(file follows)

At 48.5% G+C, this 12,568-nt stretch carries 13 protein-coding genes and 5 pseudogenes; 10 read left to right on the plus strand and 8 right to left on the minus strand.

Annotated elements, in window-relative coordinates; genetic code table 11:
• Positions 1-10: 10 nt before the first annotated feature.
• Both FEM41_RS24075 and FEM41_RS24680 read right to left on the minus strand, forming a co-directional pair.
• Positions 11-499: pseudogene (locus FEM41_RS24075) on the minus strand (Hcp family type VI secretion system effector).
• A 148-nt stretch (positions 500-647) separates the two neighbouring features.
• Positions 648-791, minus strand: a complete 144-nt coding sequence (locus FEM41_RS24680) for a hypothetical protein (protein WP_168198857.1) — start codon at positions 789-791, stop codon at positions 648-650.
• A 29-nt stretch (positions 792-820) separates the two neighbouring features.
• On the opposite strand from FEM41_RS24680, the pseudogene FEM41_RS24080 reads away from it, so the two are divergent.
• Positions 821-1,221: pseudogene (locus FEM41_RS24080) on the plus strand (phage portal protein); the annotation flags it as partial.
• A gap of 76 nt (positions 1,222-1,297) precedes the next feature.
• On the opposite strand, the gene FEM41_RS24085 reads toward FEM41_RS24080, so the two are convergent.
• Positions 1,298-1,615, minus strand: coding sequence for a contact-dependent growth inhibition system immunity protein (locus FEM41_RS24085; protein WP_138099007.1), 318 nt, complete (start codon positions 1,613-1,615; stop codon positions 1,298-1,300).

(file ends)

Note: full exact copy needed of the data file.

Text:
At 48.5% G+C, this 12,568-nt stretch carries 13 protein-coding genes and 5 pseudogenes; 10 read left to right on the plus strand and 8 right to left on the minus strand.

Annotated elements, in window-relative coordinates; genetic code table 11:
• Positions 1-10: 10 nt before the first annotated feature.
• Both FEM41_RS24075 and FEM41_RS24680 read right to left on the minus strand, forming a co-directional pair.
• Positions 11-499: pseudogene (locus FEM41_RS24075) on the minus strand (Hcp family type VI secretion system effector).
• A 148-nt stretch (positions 500-647) separates the two neighbouring features.
• Positions 648-791, minus strand: a complete 144-nt coding sequence (locus FEM41_RS24680) for a hypothetical protein (protein WP_168198857.1) — start codon at positions 789-791, stop codon at positions 648-650.
• A 29-nt stretch (positions 792-820) separates the two neighbouring features.
• On the opposite strand from FEM41_RS24680, the pseudogene FEM41_RS24080 reads away from it, so the two are divergent.
• Positions 821-1,221: pseudogene (locus FEM41_RS24080) on the plus strand (phage portal protein); the annotation flags it as partial.
• A gap of 76 nt (positions 1,222-1,297) precedes the next feature.
• On the opposite strand, the gene FEM41_RS24085 reads toward FEM41_RS24080, so the two are convergent.
• Positions 1,298-1,615, minus strand: coding sequence for a contact-dependent growth inhibition system immunity protein (locus FEM41_RS24085; protein WP_138099007.1), 318 nt, complete (start codon positions 1,613-1,615; stop codon positions 1,298-1,300).